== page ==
search  
print
21.05.2000 | R.Romanov, Sebastopol

Election and fight with crime

   

During the last fortnight several prominent businessmen, deputies of local councils and executives of the local power were arrested in several towns of the Crimea. This time Evpatoriya, Feodosiya and Kerch were purged. In particular, Konstantin Bielomyzov, a deputy of Evpatoriya town council and the director of the private firm ‘Alliance-90’, was arrested on the suspicion of illegal keeping of firearms and extortion.

Beforehand, in December 1998, Nikolay Kotliarevskiy, a deputy of the Supreme Soviet of the Crimea and Evpatoriya town council, was arrested. The search is started of Yuri Mikhaylov, a deputy of Kerch town council and the manager of ‘Interjust Ltd.’. Besides, a massive revision of commercial firms is carried out, because, according to official sources, they did not pay taxes.

The campaign looks rather intriguing. At first Yuri Kravchenko, the Minister of Interior, visits the Crimea and tells the newsmen that in the nearest future some top executives in the East Crimea would be arrested. Along with it, the Minister tells the newsmen that all well-known paid killings are disclosed, in particular the killings of the Vice Prime-Minister of the Crimea Aleksandr Safontsev, head of the property fund Aleksey Golovizin, the first Vice Minister of resorts and tourism Dmitriy Goldich and manager of the firm ‘Krymteplokommunenergo’ Valeriy Kuzin. However, the Minister refused to name either killers or those who hired them.

Meanwhile, some observers explain the events in the Crimea not only by the fight with crime. If one recollects previous militia raids in Yalta and Simferopol, one will recall that they were conducted during the parliamentary election, and their aim was ‘to prevent electing criminal elements’. According to the reports of militia bosses, the law enforcing agencies were successful. It is worth while to recollect the methods by which militia executed the task set by the Kyivan clique. On the one hand, mass arrests were carried out, on the other hand, a solid number of law enforcers became candidates. It is noteworthy to pay attention to the last statements of the Minister of Interior. In particular, he promised that in the nearest future ‘energetic operative and detective activities would be applied to executives in Kerch and to the people who work in shadow business and cause strain in the region’. It follows from such statements that militia becomes the carrier of the real power in the Crimea. If one recalls that this October Ukraine will undergo a new test of Presidential election, then the activity of militia appears to be useful to those people who issue edicts and resolutions, or just give oral orders or even hints to militia bosses.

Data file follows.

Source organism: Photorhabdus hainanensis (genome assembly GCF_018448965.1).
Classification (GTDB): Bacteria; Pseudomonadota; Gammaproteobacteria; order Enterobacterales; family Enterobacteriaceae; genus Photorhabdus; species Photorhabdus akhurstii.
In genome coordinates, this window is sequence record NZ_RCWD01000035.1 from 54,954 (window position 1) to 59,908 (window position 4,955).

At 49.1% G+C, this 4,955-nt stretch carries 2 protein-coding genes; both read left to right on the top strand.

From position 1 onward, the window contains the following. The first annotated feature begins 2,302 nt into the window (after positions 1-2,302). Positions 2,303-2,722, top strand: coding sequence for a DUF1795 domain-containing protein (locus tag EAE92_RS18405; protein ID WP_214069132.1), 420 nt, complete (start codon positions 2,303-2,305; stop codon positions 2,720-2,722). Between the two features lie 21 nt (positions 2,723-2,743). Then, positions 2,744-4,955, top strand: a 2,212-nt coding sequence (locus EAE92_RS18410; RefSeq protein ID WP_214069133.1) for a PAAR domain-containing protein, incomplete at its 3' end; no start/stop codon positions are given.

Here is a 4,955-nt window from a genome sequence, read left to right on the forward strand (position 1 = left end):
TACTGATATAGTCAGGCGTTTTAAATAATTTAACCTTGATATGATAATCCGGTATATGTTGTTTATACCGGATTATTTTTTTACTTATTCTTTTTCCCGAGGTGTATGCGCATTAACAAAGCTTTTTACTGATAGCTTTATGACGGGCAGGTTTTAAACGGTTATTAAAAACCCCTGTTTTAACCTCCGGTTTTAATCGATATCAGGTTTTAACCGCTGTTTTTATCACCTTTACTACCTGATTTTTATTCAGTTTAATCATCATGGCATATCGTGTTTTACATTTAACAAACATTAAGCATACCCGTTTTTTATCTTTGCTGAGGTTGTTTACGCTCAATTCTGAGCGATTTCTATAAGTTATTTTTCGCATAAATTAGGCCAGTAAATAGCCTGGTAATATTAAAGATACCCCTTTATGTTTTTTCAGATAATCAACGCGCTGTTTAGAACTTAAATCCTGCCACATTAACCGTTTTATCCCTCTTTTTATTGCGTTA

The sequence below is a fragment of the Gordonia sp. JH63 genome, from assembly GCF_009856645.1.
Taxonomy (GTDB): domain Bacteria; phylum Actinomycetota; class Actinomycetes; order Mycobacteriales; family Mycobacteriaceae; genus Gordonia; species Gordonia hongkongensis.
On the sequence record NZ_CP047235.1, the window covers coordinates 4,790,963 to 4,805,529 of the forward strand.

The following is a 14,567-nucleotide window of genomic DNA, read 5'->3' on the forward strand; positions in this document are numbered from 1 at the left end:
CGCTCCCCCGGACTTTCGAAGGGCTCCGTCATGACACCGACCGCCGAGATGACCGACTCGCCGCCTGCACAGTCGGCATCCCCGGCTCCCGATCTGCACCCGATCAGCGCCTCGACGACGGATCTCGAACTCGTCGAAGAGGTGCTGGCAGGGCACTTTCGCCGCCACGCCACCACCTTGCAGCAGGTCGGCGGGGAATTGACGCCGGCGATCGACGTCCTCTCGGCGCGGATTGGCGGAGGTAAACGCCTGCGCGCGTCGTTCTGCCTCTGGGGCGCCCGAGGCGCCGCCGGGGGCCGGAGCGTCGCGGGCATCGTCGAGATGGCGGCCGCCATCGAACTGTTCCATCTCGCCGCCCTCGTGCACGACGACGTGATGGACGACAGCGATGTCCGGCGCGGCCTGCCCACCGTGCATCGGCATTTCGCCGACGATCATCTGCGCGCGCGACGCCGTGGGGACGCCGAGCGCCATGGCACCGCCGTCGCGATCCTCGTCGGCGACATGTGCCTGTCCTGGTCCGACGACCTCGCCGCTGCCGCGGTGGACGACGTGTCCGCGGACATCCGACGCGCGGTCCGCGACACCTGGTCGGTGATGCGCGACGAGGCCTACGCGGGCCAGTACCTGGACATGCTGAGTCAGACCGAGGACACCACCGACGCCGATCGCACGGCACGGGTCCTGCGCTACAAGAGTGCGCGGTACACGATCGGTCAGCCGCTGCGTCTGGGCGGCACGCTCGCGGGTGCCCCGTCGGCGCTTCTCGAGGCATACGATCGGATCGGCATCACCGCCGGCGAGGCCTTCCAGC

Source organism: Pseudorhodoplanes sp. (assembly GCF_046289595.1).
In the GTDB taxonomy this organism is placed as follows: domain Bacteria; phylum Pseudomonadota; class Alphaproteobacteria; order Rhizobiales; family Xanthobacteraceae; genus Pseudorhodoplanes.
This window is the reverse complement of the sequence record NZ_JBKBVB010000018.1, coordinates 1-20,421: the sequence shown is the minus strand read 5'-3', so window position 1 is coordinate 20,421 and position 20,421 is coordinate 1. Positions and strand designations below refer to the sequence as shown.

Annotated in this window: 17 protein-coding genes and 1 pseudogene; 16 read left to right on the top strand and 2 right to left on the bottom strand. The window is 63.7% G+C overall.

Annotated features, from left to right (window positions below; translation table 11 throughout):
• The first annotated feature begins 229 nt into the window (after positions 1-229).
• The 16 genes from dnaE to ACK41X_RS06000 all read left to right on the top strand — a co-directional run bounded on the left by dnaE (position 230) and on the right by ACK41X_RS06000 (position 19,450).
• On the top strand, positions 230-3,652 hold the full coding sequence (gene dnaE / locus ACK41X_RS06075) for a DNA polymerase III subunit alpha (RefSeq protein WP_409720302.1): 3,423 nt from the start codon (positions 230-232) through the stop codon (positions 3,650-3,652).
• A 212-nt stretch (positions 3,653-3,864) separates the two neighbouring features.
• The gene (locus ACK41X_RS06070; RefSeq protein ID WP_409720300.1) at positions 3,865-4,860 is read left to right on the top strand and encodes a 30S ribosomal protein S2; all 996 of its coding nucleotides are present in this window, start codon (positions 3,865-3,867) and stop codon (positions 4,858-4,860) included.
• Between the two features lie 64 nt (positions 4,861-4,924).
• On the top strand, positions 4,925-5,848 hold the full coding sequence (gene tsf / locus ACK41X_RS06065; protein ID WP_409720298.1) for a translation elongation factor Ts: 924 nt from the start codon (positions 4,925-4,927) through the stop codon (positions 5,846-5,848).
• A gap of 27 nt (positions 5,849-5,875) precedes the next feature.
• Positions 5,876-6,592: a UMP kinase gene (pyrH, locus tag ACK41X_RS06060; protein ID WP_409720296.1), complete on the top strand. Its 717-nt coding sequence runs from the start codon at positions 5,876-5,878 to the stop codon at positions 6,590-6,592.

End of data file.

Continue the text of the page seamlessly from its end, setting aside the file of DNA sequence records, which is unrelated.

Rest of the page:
Certainly, it is difficult to prove directly the connection between militia actions to enforce order and future Presidential election. However, nobody will argue that transgressions in work of any official can be easily found, and any businessman can be caught in violating tax laws. What is interesting, that restrictive measures and arrests are applied to a selected few. In general, the border between political and criminal activities is far from being distinct. So, the opportunities to solve various problems by means of law enforcing agencies are very wide.

Having returned from the Crimea, the Minister of Interior declared in Kyiv that his Ministry intends to carry out massive inspections in all large regions and in Kyiv. It seems that another form of government is expected in Ukraine. A criminal country intends to become a militia country. Will citizens gain something from the change? Very doubtful.

PL commentary.
We agree with our corespondent in the main point. Raids on officials guilty of different crimes will not achieve the desired purpose if our laws and law-applying practice are not categorically reformed. The shadow capital can be returned only by decisive changes of the operating tax laws and other purely economic measures. Our economy saves itself in the shadow because of excessive taxes and permanently changing rules of economic activity. In fact, the legislation itself builds the basis for its total violation. That is why the actions similar to those carried in the Crimea are neither satisfying nor hopeful.

The editorial board also agrees with Romanov’s opinion that the actions carried out by law enforcing structures must be rigidly controlled by deputies, judicial power, and civil society. A police state is not more attractive than a criminal state, sometimes they are identical. The example is granted by several countries of the Latin America. This is not the ideal standard for which Ukraine must strive.

Recommend this post
X




forgot the password

registration

X

X

send me a new password


on top